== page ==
TD Securities thinks there's another shockingly low Australian CPI print on the way

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Be it wages growth, retail turnover in dollar terms or the official consumer price inflation (CPI) figure released by the Australian Bureau of Statistics (ABS), there is a distinct lack of price pressures within the Australian economy at present.

After worrying about the inflation genie coming out of the bottle back in 2008, we’re now in the position where we’re trying to coax him out.

The Reserve Bank of Australia certainly is, cutting interest rates to a record-low level of 1.75% in May following an incredibly weak March quarter core CPI figure – 1.53% – the lowest in the survey’s history.

Well, it could sink substantially lower, leaving it below the downwardly revised inflation forecasts offered by the RBA in its May quarterly statement on monetary policy.

That’s the view offered by Annette Beacher, TD Securities chief Asia Pacific macro strategist, who suggests that the Melbourne Institute’s Australian inflation gauge released earlier this week points to the likelihood of a further deceleration in price pressures during the June quarter.

“More importantly for the RBA, the trimmed mean rose by +0.2%/mth, boosting the annual rate to a still-soft 1.2%/yr,” says Beacher.

It is this figure, rather than the headline index, which surged most since December 2013, and markets should be focusing on, she says, pointing to its relationship with the trimmed mean core inflation figure released by the ABS.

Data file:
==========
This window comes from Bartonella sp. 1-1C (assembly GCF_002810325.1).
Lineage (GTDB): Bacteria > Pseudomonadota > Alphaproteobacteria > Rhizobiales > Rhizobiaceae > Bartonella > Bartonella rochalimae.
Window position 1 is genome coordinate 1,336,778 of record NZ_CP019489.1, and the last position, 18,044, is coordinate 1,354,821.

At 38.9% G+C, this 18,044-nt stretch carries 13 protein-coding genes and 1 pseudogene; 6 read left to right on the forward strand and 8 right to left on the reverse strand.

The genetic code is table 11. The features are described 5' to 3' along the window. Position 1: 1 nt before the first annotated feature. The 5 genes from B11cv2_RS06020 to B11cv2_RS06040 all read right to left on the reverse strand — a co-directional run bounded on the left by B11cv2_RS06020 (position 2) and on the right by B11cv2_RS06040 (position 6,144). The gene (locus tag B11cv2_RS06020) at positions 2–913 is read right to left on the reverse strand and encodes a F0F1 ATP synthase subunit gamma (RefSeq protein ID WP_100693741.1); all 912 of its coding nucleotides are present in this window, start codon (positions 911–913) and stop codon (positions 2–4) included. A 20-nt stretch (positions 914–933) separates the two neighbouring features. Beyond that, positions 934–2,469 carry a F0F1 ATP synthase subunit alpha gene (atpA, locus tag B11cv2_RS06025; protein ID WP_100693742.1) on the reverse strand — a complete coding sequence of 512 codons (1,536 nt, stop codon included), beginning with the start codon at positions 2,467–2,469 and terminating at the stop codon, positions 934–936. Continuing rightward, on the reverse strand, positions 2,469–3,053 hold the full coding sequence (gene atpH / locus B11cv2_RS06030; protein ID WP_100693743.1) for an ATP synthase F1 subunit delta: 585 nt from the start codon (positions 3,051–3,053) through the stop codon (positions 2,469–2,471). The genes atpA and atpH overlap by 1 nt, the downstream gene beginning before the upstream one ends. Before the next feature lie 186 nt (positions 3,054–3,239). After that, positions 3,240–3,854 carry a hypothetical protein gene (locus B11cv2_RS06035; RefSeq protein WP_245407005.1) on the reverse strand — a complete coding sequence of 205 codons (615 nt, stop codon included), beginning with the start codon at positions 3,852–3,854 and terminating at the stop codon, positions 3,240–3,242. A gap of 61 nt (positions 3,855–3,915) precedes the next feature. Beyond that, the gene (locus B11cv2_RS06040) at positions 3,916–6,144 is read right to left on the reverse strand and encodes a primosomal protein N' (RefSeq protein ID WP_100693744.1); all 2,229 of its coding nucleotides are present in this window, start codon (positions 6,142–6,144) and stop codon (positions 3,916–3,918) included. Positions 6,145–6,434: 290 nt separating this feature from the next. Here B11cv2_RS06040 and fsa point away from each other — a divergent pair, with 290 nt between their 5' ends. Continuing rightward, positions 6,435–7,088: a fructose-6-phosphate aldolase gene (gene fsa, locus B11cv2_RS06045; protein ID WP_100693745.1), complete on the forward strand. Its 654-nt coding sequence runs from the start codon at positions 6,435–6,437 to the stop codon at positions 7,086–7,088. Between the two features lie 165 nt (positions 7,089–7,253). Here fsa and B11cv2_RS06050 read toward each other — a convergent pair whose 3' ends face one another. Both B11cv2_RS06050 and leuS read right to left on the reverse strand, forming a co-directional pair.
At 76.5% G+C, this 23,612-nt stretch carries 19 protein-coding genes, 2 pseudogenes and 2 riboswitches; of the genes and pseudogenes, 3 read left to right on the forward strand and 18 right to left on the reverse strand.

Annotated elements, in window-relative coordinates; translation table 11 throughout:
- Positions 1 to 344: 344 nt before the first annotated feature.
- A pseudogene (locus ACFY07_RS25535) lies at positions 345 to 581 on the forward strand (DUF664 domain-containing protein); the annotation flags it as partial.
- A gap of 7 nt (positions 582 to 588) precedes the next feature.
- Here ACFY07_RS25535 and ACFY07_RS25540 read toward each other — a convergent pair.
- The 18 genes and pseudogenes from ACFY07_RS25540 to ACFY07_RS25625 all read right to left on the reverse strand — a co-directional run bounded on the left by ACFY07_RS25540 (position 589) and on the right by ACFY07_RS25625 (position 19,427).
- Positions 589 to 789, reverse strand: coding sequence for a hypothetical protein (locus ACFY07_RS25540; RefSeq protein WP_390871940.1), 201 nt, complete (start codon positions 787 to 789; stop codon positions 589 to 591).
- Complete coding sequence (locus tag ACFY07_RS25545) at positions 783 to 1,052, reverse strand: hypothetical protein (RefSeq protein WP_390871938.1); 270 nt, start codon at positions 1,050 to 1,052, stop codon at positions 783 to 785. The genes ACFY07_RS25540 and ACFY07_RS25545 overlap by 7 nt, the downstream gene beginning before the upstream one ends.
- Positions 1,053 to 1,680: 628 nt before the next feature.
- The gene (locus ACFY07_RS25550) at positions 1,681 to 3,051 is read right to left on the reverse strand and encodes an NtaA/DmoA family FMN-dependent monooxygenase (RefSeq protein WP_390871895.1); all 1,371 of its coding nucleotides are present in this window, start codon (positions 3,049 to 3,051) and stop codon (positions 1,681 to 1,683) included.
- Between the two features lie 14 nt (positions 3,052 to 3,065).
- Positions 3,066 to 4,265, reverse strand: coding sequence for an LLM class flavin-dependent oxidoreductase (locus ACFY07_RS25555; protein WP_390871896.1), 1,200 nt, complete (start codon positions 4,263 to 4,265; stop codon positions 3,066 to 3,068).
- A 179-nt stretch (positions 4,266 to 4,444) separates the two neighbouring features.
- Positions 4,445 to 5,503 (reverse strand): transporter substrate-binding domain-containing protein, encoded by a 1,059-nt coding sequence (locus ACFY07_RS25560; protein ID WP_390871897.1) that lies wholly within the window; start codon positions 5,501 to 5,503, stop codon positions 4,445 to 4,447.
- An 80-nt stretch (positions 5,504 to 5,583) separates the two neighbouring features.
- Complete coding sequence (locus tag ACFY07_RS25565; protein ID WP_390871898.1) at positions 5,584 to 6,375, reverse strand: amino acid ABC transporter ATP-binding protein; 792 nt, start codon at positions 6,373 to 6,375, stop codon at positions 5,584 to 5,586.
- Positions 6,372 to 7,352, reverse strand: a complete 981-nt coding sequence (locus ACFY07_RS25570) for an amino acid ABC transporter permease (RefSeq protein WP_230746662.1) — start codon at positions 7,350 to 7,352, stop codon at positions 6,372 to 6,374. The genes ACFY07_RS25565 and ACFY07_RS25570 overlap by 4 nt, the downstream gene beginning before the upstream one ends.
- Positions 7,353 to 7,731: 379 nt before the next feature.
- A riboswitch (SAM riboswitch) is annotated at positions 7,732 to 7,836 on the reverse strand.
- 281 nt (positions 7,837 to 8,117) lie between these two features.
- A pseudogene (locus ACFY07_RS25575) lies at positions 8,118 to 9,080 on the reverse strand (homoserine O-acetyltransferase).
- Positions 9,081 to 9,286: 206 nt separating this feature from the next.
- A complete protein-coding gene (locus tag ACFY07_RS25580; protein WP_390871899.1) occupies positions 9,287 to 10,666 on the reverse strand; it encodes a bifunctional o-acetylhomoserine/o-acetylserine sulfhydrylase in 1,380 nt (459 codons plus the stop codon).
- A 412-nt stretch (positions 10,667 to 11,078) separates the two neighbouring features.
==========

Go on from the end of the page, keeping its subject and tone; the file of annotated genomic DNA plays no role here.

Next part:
“While there isn’t a ‘perfect’ historical relationship between the monthly and the more comprehensive official quarterly inflation report we see these low outcomes signalling that inflation could again print below the RBA’s revised 1.5%/yr projection for mid-year underlying inflation,” says Beacher.

“We expect the official Q2 trimmed measure to sink from 1.69%/yr to 1.26%/yr, and combined with the weighted median measure, our overall ‘underlying’ inflation forecast sinks from 1.53%/yr to 1.25%/yr.”

Yes, just 1.25% year-on-year. Wowsers. There’s low and then there’s LOW.

As Beacher points out, that forecast, should it prove to be correct, would leave core inflation 0.25% below the low-point in the RBA’s own forecasts.

It would also mark a fresh record-low for the core inflation figure.

“A print this low brings the RBA into play for the August meeting,” she says. “Despite no explicit easing bias today we maintain our call for an August RBA cut to 1.5%.”

“In our view, this is a clear trigger for a cut to 1.5% in August, as real interest rates jump,” she adds.

Plenty seem to agree with that view. Of the 25 economists polled by Bloomberg prior to the RBA’s July monetary policy statement being released, 24 were calling for a further 0.25% rate cut in August.

Cash rate futures are more nuanced, attaching a 56% probability that a rate cut will be delivered.

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